Icon Aircraft and Cirrus Aircraft announced a deal for the general aviation composite aircraft producer to build parts of the Icon A5 and the news introduced dates for the A5 to come to market. *** Several years ago I traveled to Cirrus’ Duluth, Minnesota plant in the company of the Icon top leaders, including CEO Kirk Hawkins. In those days, Cirrus was seeking info to make decisions about their since-dropped LSA project called the SRS (photo). The Icon fellows were obviously impressed and the trip subsequently paid off. *** “Cirrus has a global reputation for producing truly outstanding composite aircraft structures,” said Hawkins. “Their extensive experience, specifically in composite sandwich-production techniques, makes them an ideal production partner for Icon.” Cirrus has built more than 4,000 of its SR models. Returning the admiration, Cirrus CEO Dale Klapmeier said, “The Icon A5 is certainly the most innovative LSA on the market.” He added, “We believe that Light-Sport Aircraft and Sport Pilots are critically important to the growth and future of aviation.” *** Like most airframe makers these days, Cirrus may not be using all its capacity.
On Memorial Day I had a chance to visit Icon Aircraft and spend some time with CEO Kirk Hawkins. We met seven years ago — just after the SP/LSA rule was released — near the beginning of his ambitions to create an entirely clean-sheet LSA amphibian. *** Recently, Icon released the video appearing below to tout their spin resistant airframe (or SRA). Aviation and mainstream media jumped on this story and you may see other reports. I reported work toward this earlier and it’s been some time coming. Why the wait? From my first-hand experience with Cirrus Design and the development of their SR20, I have a bit of inside knowledge on this subject. *** Cirrus also tried to grab the golden ring of SRA, as did their then-close competitor Columbia Aircraft (the two companies won their Part 23 Type Certificate within days of one another). Neither succeeded.
The splash heard ’round the LSA world continues to send out ripples, though it’s been years now since startup LSA maker Icon Aircraft first announced, with considerable marketing fanfare, its amphibious light sport amphibious project, the A5. *** Now comes word today from the company that’s it’s just completed a “demanding regimen of spin-resistance test flights. This milestone will make the A5 the first production aircraft in history to be designed to and completely comply with the Federal Aviation Administration’s full-envelope Part 23 spin-resistance standards developed from NASA’s work on the topic.” *** The lengthy release (a PDF file) goes on to enumerate the general cost in lives and hardware to civilian flying from stall/spin accidents, and cites its intentions to “design the A5 to the more difficult to achieve but safer standard of ‘spin resistant,'” as opposed to spin recoverable. *** Icon also conformed its testing regimen to the FAA Part 23 standard for certified aircraft.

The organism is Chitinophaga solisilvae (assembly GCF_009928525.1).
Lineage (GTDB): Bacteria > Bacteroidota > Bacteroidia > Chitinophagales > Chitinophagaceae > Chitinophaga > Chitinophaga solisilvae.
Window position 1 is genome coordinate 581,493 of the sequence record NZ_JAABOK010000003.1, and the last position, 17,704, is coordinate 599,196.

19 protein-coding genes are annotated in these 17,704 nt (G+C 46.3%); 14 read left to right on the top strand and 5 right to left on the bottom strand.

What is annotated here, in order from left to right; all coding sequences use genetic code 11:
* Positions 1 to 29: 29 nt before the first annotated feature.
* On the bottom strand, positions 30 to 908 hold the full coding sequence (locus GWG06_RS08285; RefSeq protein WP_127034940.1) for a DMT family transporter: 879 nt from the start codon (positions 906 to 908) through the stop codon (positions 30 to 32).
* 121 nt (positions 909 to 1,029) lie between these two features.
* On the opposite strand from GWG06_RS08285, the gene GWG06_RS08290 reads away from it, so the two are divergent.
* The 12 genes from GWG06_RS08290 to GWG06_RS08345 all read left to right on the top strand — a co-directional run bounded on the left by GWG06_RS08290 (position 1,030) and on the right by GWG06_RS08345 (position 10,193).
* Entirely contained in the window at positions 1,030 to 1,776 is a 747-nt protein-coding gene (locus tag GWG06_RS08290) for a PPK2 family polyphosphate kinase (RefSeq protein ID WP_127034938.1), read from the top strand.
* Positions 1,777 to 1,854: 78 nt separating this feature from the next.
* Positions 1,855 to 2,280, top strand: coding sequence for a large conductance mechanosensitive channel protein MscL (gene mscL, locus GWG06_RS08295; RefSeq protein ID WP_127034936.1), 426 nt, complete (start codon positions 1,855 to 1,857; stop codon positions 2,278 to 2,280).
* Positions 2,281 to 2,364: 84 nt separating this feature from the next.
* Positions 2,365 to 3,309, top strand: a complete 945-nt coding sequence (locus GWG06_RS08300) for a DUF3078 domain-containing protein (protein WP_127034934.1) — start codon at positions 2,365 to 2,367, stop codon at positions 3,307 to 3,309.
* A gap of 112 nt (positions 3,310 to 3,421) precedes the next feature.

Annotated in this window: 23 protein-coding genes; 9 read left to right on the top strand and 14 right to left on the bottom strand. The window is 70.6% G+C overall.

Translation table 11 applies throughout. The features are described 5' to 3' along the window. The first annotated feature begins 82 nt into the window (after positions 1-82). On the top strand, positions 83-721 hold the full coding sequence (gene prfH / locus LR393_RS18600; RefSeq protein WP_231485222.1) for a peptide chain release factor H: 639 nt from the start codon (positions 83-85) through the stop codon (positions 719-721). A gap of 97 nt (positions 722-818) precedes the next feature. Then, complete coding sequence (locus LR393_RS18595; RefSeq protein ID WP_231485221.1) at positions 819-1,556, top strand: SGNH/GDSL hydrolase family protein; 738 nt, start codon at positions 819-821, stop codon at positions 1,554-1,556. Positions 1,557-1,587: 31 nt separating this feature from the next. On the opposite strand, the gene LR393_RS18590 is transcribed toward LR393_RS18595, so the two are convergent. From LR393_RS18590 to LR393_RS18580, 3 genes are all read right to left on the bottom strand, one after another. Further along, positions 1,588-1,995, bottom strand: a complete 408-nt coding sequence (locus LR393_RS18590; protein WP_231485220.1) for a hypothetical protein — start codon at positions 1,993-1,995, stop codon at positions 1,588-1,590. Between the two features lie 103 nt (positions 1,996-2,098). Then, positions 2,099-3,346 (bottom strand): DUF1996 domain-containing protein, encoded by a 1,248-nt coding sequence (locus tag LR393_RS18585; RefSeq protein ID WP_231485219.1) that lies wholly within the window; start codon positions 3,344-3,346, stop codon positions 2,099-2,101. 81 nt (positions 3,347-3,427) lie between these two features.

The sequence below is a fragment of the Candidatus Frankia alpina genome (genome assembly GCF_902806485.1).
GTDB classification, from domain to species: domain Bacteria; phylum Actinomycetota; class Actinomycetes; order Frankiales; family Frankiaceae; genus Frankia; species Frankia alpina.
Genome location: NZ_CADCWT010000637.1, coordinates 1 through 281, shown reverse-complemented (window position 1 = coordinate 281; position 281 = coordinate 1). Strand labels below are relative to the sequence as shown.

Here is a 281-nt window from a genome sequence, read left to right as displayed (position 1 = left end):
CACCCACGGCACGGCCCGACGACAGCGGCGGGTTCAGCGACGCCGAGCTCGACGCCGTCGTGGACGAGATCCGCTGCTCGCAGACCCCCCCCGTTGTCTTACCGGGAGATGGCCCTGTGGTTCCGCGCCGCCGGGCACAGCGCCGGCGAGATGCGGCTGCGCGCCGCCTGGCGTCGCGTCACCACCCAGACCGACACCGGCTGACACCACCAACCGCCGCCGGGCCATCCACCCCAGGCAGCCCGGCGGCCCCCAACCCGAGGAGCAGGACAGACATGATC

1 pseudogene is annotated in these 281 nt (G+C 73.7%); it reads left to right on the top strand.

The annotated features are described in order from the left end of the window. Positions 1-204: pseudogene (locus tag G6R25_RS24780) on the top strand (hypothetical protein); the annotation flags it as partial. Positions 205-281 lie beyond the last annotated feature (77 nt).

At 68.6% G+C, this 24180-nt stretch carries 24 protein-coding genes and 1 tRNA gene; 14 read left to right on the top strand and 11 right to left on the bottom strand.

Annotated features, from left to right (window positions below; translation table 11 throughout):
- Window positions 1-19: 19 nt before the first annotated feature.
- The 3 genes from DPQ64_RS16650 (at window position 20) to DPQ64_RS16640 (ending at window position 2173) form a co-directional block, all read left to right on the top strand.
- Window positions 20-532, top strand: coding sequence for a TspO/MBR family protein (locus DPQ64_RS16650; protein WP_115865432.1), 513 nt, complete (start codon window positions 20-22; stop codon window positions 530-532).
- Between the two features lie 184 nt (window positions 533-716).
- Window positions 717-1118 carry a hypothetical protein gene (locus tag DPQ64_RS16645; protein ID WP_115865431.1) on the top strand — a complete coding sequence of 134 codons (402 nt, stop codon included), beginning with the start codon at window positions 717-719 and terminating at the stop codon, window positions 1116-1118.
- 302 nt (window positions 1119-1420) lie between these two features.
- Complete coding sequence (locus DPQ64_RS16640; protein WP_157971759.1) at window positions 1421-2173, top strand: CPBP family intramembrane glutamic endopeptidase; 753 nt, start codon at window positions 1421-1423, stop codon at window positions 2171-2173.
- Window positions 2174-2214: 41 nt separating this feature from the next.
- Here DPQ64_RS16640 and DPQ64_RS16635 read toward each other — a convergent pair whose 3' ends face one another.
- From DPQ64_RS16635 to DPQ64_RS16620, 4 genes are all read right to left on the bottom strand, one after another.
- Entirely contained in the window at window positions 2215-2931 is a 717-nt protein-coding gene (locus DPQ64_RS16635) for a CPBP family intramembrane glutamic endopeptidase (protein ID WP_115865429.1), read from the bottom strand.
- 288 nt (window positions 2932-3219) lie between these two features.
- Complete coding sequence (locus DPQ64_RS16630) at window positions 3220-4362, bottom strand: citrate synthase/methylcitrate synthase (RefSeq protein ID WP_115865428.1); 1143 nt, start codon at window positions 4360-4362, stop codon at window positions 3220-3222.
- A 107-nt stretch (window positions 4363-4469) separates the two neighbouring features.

Icon’s Mission of Outreach ICON Aircraft calls itself “a consumer sport plane manufacturer.” Kirk Hawkins, an accomplished engineer, former U.S. Air Force F-16 fighter pilot and avid power sports enthusiast, founded the company. After learning of the Federal Aviation Administration (FAA) major regulatory changes in ’04 that created the light sport aircraft category and sport pilot license, Hawkins conceived his enterprise in ’05 while attending Stanford University Business School. Since then, ICON Aircraft’s sole purpose has been to bring the freedom, fun, and adventure of flying to all who have dreamed of flight, whether they are existing pilots or other recreation enthusiasts. ICON Aircraft believes that consumer- focused sport aircraft can do for sport flying what personal watercraft did for boating. “ICON aircraft are not only designed to deliver an amazing and safe flying experience, but also to inspire us the way great sports cars do,” explains the company. A venture-backed, early stage company out of Silicon Valley, ICON Aircraft based its operations in Southern California, which is a hotbed for aerospace engineering, automotive design, and power sports activities.
|Gross weight||1,430 pounds|
|Useful Load||530 pounds 1|
|Cabin Interior||46 inches|
|Fuel Capacity||20 gallons|
|Baggage area||60 pounds 1|
|Notes:||1 Depending on optional choices|
|Standard engine||Rotax 912 ULS2|
|Prop Diameter||Woodcomp 3-blade|
|Max Speed||105 kts/120 mph|
|Rate of climb at gross||1,100 fpm|
|Takeoff distance at gross||750 feet|
|Landing distance at gross||750 feet|
|Range (powered)||300 nm. (with reserve)|